vehicle through with five police cars in

pursuit. He has claimed that his Sea of
Tranquility (1996) went from a draft of
50,000 words to a finished work of 500.  
Haddon has it down
to a system: the secret
to good writing, he
assured one young
fan, is crossing out
much of what you
put down on paper.
Haddon mastered his
tight, crisp writing
style over many years
of writing for children,
a period that produced his
Agent Z books, in
which bored schoolboys wreak havoc and

leave behind a big Z in the spirit of Zorro.
From such inauspicious beginnings, Haddon
went on to succeed in the world of literary
fiction with his successful 2003 novel The
Curious Incident of the Dog in the Night-Time,
which—something never achieved by Updike,
Roth, Mailer or Bellow—was marketed
simultaneously in two separate editions, one

for adults and another for youngsters.
Haddon has also worked on television projects,
as an illustrator, and teaches creative
writing.   Take his class…but come equipped
with plenty of erasers.

Further Clues:

Mark Haddon's Home Page

Q&A with Mark Haddon by Boris Kachka
Follow Ted Gioia on Twitter at
The Reading List
(with links to essays)

Peter Ackroyd

Douglas Adams
Dirk Gently's Holistic Detective

Martin Amis
London Fields

Paul Auster
The New York Trilogy

Thomas Bernhard
The Lime Works

Jedediah Berry
The Manual of Detection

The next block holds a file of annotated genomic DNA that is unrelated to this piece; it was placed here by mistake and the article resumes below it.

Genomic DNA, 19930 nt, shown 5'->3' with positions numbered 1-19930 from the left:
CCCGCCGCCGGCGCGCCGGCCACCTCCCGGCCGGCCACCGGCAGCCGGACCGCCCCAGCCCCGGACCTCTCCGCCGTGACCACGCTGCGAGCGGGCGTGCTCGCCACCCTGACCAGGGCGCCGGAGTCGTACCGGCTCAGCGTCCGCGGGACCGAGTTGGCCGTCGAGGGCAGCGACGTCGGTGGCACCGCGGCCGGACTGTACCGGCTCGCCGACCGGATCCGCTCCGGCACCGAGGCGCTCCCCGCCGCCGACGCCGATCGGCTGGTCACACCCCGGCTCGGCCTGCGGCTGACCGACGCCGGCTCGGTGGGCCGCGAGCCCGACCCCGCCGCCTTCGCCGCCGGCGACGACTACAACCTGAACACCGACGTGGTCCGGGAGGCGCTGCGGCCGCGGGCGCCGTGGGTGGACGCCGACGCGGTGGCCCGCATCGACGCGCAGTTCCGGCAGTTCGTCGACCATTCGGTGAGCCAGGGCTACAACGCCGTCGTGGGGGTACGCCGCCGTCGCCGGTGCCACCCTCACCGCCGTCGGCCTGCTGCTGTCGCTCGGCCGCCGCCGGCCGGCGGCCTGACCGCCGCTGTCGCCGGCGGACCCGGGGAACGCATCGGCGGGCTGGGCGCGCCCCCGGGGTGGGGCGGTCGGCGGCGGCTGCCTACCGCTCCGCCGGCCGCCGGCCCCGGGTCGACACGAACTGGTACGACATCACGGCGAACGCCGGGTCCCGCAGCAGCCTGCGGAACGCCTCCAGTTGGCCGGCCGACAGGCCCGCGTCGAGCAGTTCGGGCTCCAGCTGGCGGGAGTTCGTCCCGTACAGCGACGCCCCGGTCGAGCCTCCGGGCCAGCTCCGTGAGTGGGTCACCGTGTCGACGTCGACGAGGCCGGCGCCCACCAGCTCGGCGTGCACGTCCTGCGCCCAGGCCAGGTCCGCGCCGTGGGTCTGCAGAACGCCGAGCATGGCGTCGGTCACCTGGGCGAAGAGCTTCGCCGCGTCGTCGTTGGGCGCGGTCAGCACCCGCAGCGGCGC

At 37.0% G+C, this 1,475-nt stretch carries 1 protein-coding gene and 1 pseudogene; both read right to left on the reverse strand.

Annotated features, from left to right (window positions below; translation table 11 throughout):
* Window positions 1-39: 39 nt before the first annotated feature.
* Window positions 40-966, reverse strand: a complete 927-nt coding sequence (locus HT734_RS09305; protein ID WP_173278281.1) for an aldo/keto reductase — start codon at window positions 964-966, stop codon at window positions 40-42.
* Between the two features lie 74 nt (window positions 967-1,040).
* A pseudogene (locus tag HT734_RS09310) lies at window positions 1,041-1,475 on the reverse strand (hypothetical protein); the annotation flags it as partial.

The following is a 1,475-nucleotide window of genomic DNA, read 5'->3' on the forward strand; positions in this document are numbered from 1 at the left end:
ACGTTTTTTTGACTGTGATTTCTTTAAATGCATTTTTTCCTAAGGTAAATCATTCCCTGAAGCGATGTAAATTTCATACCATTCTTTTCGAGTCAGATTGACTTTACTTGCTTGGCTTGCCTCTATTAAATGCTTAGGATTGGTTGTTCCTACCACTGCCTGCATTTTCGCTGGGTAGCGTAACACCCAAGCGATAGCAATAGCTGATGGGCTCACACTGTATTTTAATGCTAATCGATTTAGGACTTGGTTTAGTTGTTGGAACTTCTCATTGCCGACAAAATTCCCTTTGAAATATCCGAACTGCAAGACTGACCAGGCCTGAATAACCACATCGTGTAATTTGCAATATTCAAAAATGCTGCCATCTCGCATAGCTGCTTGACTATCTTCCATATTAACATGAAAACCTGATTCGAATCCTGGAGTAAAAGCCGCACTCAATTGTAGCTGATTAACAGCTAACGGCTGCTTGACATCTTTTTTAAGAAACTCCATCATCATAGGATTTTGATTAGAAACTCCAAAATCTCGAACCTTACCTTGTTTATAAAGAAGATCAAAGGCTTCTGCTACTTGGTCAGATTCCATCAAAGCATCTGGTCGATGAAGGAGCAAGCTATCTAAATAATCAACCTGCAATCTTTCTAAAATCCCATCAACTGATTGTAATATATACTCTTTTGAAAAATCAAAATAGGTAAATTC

Alfred Bester
The Demolished Man

Roberto Bolaño

Jorge Luis Borges

Truman Capote
In Cold Blood

Michael Chabon
The Yiddish Policemen's Union

Agatha Christie
The A.B.C. Murders

Robert Coover

Friedrich Dürrenmatt
The Pledge

Umberto Eco
Foucault's Pendulum
The Name of the Rose

David Gordon
The Serialist

Witold Gombrowicz

Mark Haddon
The Curious Incident of
the Dog in the Night-Time

Elizabeth Hand
Generation Loss

Patricia Highsmith
The Talented Mr. Ripley

Norman N. Holland
Death in a Delphi Seminar

Franz Kafka
The Trial

Jonathan Lethem
Gun, with Occasional Music
Motherless Brooklyn

Jean-Patrick Manchette
The Prone Gunman

Gabriel García Márquez
Chronicle of a Death Foretold

Cameron McCabe
The Face on the Cutting-Room

Philip MacDonald
The Rynox Murder

China Miéville
The City and the City

Mo Yan
The Republic of Wine

Patrick Modiano
Missing Person

Haruki Murakami
Kafka on the Shore
A Wild Sheep Chase

Vladimir Nabokov
Pale Fire

Joyce Carol Oates
Mysteries of Winterthurn

Flann O'Brien
The Third Policeman

Orhan Pamuk
The Black Book

Georges Perec
A Void

Marisha Pessl
Special Topics in Calamity Physics

Thomas Pynchon
The Crying of Lot 49
Inherent Vice

Alain Robbe-Grillet
The Erasers
The Voyeur

Leonardo Sciascia
The Day of the Owl
Equal Danger

Gilbert Sorrentino
Mulligan Stew

Theodore Sturgeon
Some of Your Blood

Miguel Syjuco

Other articles and feature:
50 Essential Postmodern Mysteries
The 8 Memes of the Postmodern Mystery
Selected Quotes on Detective Fiction